Identity and Access Management – IAM

“Who am I, and if so, how many?” The philosopher Richard David Precht needed hundreds of pages in his book of the same name to at least roughly answer these questions. With Identity and Access Management (IAM), there is no time for such roundabout actions. Organisations need to validate digital identities promptly and unequivocally to decide who gets access to what resources. So let’s have a look how to create and manage user accounts in AWS. You will first get an overview about the IAM structure and afterwards create a new user inside a group and assign permissions to it.


IAM users can be assigned long-term security credentials. You might create an IAM user when you have a new team member or application that needs to make AWS API calls. Manage the API permissions of a user by associating permissions policies with the user or adding the user to a group that has permissions policies associated with it. After creating an IAM user, you can assign credentials to allow AWS Management Console access, programmatic access or both.


IAM groups do not have their own credentials, but when an IAM user makes an API call with their access key, AWS looks up that user’s group memberships and finds the relevant permissions policies. All group members share the same permissions policies. That helps you to manage permissions of collections of IAM users. It’s also possible to add a user to multiple groups as the relationship between IAM users and IAM groups is many-to-many. In case that multiple permissions policies apply to the same API action, any policy that has the effect deny will take precedence over any policy that has the effect allow. This order is applied regardless of whether the policies are associated with the user, group or resource.


An IAM role is similar to an IAM user, in that it is an AWS identity with permission policies that specifies what the identity can and cannot do in AWS. But, instead of being uniquely associated with one person, a role is intended t one assumable by anyone who needs it. A role does not have standard long-term credentials such as a password or access keys associated with it. Instead, when you create a role, it provides you with temporary security credentials for your role session. This is suitable for situations in which you might not want to create and manage new sets of long-term credentials for team members or applications. IAM roles can be assumed for short-term sessions. To control access to an IAM role, define a trust policy that specifies which principals can assume a role. Potential principals include AWS services and also users who have authenticated.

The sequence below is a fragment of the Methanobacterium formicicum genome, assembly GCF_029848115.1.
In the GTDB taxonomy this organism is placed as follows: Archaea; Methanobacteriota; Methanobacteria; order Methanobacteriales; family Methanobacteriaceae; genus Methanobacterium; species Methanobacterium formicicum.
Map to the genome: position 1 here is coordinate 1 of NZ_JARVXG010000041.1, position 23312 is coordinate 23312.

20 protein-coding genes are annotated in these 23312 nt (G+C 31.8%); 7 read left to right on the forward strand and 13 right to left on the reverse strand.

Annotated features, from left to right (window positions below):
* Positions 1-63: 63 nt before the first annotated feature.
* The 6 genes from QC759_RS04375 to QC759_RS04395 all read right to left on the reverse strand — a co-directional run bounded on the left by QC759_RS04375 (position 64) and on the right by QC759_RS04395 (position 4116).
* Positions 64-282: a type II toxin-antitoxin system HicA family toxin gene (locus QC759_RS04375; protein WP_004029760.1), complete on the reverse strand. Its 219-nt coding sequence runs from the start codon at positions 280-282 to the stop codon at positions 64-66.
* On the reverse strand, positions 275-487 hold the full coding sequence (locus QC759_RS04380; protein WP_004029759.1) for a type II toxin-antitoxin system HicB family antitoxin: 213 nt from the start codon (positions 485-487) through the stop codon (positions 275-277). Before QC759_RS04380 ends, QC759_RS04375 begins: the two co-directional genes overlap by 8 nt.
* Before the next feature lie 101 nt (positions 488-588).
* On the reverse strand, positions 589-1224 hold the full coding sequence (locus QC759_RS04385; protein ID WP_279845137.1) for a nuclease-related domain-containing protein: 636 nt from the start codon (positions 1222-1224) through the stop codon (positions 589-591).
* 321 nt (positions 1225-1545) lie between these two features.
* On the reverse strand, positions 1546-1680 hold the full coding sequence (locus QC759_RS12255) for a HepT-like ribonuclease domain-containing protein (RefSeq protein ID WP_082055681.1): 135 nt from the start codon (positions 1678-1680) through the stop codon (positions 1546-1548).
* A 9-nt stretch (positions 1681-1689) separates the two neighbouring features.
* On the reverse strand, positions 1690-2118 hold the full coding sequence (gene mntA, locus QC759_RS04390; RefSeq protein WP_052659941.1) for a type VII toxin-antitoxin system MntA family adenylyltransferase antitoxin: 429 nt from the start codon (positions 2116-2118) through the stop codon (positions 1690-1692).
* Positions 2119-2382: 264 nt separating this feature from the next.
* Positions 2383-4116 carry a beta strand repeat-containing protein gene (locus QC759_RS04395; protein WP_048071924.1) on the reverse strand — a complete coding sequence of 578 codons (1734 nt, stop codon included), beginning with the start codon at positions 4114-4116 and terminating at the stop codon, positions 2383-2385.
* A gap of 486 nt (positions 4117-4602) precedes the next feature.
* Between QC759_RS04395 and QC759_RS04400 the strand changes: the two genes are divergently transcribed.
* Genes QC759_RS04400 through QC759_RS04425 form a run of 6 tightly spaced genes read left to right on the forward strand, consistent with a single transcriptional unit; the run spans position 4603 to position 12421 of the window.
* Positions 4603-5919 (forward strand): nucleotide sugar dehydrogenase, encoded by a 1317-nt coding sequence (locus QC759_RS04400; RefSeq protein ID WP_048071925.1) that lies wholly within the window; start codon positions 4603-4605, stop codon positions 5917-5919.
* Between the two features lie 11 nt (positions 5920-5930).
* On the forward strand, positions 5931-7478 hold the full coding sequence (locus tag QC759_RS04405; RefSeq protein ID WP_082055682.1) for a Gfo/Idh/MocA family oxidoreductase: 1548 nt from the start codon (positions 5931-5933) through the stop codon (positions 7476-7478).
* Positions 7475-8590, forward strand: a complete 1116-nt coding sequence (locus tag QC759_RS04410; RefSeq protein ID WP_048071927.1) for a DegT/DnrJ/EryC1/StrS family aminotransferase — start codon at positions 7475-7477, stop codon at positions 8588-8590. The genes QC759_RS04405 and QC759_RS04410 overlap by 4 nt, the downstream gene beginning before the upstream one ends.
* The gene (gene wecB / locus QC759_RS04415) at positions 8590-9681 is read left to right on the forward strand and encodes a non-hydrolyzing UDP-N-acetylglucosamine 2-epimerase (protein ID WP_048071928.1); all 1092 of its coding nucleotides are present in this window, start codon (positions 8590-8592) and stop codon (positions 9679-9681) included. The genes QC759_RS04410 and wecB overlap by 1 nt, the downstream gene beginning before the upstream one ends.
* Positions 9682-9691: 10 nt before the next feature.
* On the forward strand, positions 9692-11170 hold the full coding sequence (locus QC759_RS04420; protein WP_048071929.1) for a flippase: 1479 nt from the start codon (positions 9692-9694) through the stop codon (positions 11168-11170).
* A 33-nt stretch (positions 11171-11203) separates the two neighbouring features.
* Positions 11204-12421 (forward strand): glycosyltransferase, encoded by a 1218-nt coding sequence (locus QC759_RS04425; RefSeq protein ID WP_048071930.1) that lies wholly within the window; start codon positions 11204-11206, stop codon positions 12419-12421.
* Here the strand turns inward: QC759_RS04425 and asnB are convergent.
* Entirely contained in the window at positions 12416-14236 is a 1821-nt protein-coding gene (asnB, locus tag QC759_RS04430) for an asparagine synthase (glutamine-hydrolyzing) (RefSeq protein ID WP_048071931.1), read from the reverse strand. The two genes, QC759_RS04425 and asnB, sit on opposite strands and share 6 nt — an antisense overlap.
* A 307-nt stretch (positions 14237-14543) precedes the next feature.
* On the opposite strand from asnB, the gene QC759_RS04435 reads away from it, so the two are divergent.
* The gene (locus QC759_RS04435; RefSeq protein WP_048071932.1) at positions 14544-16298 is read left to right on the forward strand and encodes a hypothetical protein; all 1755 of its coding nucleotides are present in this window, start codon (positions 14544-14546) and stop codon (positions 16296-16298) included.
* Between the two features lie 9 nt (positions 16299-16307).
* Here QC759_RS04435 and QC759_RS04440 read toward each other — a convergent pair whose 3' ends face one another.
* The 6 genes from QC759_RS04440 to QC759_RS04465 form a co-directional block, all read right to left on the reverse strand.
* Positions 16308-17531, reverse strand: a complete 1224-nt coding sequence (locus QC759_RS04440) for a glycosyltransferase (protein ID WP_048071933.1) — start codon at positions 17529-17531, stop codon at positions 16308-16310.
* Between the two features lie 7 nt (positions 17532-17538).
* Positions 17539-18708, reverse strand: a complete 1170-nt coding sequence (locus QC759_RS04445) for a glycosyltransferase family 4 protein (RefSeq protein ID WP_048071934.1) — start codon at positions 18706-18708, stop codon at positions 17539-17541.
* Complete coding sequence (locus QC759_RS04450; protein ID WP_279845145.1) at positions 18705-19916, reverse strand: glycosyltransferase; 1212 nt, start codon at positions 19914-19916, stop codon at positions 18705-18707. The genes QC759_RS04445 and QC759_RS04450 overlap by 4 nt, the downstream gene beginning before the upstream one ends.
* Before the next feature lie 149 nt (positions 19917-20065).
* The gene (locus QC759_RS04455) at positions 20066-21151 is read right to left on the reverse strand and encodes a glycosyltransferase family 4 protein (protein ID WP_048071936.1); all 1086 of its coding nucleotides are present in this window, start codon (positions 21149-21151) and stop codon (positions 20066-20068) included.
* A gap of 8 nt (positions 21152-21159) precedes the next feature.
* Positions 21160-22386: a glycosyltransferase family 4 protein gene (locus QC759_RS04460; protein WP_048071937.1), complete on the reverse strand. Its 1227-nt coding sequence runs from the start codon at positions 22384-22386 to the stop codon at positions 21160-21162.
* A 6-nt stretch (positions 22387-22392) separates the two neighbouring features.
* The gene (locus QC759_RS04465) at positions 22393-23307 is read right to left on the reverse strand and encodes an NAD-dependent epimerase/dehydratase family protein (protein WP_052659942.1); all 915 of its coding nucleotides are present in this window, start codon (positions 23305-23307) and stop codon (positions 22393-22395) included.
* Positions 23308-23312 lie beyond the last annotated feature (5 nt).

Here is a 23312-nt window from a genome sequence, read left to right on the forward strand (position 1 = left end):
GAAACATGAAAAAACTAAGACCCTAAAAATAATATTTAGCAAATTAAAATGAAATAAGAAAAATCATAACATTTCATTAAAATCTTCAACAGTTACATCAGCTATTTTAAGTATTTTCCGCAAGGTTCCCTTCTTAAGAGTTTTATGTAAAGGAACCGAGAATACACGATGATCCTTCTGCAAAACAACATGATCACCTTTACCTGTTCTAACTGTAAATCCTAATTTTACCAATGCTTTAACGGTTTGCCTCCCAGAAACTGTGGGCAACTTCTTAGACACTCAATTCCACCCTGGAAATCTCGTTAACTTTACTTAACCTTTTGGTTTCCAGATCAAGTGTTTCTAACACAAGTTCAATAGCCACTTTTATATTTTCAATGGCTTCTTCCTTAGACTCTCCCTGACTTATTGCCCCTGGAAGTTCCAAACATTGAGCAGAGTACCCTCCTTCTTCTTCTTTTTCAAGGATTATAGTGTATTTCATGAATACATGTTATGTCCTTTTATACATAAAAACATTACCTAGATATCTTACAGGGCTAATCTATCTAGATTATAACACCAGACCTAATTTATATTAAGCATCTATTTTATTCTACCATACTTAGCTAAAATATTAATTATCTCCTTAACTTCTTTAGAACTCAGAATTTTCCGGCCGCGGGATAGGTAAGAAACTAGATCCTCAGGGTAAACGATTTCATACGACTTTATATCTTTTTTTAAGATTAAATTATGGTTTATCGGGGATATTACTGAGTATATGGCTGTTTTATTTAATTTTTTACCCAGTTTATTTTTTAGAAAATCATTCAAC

Policies define permissions of an entity or resource. They define what can and what cannot be done in AWS. You can either assign a predefined policy (managed policies) or a self defined one (inline policy) to an entity or resource. To make a policy active you have to attach it to either directly to a user, group, resource or role.

The format of a policy is in JSON. It contains several sections like what actions can be done or which resources are affected. Let’s have a look at an example:

    "Version": "2012–10–17",
    "Statement": {
        "Effect": "Allow",
        "Action": [
        "Resource": "*"

The example shows a basic policy which allows read permissions for IAM components. Inside attribute Effect it is defined that the below actions are allowed. Actions itself defining the range of permissions, in this case to see and list everything inside IAM. With the last attribute attribute Resource it is possible to limit the policy to a specific or a range of services like an EC2 instance.

Create a User

Now let’s put it all into some praxis by first creating a new user. Inside your AWS account search for IAM and click on it, you will be navigated to the IAM dashboard.

Click on Users and then on Add user. Next give it a user name and specify the credential type. Where Access key are for accessing AWS through the AWS CLI, API Gateway, SDK or other development tools. Password access is through typical AWS Management Console like you are doing it right now.

On the next screen just click on Next: Tags, we will take care of it later on. Again, click on Next: Review as we aren’t assigning any tags here. Check the overview and if you done everything correct, click on Create user. Now it is a good choice to download the .csv file which includes the access credentials and store it somewhere safe. Afterwards you won’t be able to see the secret access key and password again, so don’t skip it.

Create a Group

Again, navigate to the IAM dashboard and click on User groups. Now hit the button Create group on the top right corner.

Let’s say you want to create a user group for Developer, so name the group Devs and add the user you have created before to the group by checking the box. Next you can assign policies to the group, all users in group will have these permissions. Search in the filter for AdministratorAccess and check the box. This is a managed policy as it is predefined by Amazon.

Finally hit Create group! You should be able to use your new user credentials to login into the AWS Console. As you have assigned administrator permissions to the group there are no restrictions in any views.

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